- groupings and shared spaces
Of course, the project will only be considered successful if the formats and protocols developed are widely adopted: a standard in practice is worth more than a standard in theory.
Moreover, by commoditizing certain fundamental features, service providers will move to compete on the level of user experience and service, rather than on lock-in alone.
And in the distributed social model of the web, there is nothing more fundamental than establishing a means of expressing durable, cross-site identity.
We’re beginning to see many more signs that real identity is something that people desire online — that having an online presence isn’t just for geeks and real estate agents anymore. People who want to connect with friends, family, long-lost school friends — and everyone and anything else — are coming online in droves to set up a digital presence.
In one example, I walked through the process of adding a friend on Facebook that the service recommended to me. Sure I could recognize my friend’s face and name — but was it really them? Through the magic of the social graph — and more importantly, the fact that so many of our mutual friends had let aspects of their real life identity slip into the digital public — I was able to confirm that, yes, this was the person that I thought it might be, because these were people that we were likely to both know.
Only a few years ago, this kind of social context was not available online because people had not yet become comfortable — or seen the value of — setting up a profile online — a process that I believe is a form of modern self-actualization, straight out of Maslow’s hierarchy of needs.
One consequence is that companies like Google, FriendFeed, Twitter, and Facebook are clambering over each other to meet this need, each providing convenient URLs for people to print on business cards and share with friends:
Referring to Tim O’Reilly’s thoughts on the business models of Web 2.0, new lock-in is achieved through either owning a namespace or accruing hard-replicate amounts of data. It’s not hard to see what’s going on here.
Worse, from my perspective, is that I have very little control over how I am presented by these services. Facebook gives me no control over my public profile (I can change my profile picture and choose how public or private I want to be); FriendFeed represents my activities online, but gives me no control over the look or priority of activities shown by default; Google lets me customize and control a great deal of what shows up on my page, but everyone’s page looks the same, as though we all worked for Google; finally, Twitter lets me customize the background image and colors of my profile, but without context or knowing about Twitter, it might be confusing just what’s going on or what I’m posting about.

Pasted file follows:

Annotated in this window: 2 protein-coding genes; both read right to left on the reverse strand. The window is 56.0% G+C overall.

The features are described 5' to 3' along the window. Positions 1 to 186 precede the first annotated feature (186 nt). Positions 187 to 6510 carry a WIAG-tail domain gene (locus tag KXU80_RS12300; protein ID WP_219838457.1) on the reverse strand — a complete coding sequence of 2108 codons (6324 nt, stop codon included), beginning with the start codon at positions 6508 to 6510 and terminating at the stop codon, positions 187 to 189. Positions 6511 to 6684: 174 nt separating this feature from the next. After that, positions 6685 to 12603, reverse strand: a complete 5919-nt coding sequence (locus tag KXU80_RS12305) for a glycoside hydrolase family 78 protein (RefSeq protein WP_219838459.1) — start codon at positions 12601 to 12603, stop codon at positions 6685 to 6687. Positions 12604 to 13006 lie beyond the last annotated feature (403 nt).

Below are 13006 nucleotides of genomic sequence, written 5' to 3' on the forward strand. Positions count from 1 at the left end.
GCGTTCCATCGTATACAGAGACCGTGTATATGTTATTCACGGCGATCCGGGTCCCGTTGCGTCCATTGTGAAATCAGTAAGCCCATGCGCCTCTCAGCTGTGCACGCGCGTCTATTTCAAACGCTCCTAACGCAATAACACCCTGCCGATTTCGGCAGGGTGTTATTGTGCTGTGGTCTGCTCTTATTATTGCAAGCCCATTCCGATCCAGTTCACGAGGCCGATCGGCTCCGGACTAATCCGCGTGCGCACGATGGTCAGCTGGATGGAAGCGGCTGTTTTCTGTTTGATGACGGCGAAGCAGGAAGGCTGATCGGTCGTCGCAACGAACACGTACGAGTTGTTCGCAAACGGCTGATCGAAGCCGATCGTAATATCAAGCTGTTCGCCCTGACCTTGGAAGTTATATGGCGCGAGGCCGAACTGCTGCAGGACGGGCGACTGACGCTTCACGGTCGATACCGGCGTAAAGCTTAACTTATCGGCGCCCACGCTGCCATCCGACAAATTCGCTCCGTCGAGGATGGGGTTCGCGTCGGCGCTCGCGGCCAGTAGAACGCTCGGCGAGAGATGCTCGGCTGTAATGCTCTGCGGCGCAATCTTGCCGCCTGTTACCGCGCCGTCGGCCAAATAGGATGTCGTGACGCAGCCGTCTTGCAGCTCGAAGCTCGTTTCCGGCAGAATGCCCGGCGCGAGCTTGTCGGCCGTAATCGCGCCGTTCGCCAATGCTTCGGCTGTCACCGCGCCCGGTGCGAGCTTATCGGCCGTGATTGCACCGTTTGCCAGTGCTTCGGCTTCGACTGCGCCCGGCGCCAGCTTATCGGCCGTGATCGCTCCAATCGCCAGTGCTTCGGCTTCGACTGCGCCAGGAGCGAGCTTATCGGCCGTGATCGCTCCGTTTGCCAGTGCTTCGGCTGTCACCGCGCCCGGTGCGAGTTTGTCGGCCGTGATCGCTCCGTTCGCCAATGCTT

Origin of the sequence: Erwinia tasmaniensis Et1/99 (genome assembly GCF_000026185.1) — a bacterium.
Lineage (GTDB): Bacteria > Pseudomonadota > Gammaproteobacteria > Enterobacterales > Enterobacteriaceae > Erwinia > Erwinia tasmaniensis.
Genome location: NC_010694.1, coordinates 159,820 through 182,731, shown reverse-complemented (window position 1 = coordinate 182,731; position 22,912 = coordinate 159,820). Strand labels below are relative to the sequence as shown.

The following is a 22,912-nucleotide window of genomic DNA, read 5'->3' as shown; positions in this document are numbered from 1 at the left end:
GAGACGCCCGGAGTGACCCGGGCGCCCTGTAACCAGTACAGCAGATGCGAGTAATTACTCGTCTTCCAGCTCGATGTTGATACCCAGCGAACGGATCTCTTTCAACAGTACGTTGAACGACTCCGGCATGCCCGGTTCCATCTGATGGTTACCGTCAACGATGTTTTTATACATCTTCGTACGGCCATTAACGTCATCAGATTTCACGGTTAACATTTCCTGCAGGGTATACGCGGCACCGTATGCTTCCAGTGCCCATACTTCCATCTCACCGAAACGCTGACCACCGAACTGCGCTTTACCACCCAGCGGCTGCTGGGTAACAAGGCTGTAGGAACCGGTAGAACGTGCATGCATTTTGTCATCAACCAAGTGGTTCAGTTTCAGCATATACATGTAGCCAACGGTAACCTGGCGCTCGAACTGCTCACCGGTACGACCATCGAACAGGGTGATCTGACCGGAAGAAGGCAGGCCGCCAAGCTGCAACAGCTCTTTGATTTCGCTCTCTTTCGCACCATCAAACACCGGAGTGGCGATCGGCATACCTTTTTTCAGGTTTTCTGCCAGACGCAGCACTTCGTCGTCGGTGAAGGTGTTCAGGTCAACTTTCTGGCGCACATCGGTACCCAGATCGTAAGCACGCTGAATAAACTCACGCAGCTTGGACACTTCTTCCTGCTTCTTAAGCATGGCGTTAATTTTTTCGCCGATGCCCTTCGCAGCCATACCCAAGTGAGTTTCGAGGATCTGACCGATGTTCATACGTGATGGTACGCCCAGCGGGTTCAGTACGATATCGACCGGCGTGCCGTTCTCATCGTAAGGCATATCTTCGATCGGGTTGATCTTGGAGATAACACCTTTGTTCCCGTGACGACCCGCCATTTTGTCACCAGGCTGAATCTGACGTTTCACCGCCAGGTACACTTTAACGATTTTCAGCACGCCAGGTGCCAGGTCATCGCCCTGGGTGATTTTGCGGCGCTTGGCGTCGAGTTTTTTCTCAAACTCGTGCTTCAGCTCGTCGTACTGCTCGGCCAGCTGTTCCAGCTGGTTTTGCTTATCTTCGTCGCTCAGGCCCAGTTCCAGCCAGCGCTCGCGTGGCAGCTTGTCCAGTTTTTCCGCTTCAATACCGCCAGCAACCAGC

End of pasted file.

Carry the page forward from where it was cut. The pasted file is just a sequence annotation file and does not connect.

That’s not to say that these services are doing anything wrong, only that the option for me to express myself as I choose should be provided without sacrificing my ability to use these services or to connect with their members, just as I’m able to host my own email server and send email to other email servers without pre-registering with them.
Now, it is true that, even I’m not able to self-host my own identity and connect with these services, there is much work being done to establish APIs that at least allow services to connect with one another — affording roaming, multi-homing, data portability, and service substitutability.
I call this transitional because the NASCAR approach fundamentally does not scale and is not portable — that is, the brands that are known or popular in one market or geographic location may not be the same elsewhere and if you mess with the default set of logos, you’re liable to lock out one portion of your users who may well become dependent on seeing a logo that they recognize to connect or log in.
Now, for some providers, I’m sure that would be a desirous outcome, but to my overall theme, that’s not the level of competition that I think we should be focusing on. Time has proven that lock-in never results in better services or more satisfaction and is ultimately not good for the marketplace. At best, it’s temporarily good for a few dominant players until the government is forced to step in and reset the market conditions — a fate generally to be avoided (see: financial crisis).
There are two points here: first, we need to be more liberal and accommodating with how people are able to assert identity online and second, I think that people will learn or develop ways to recall or present their identity through means that are scalable and global.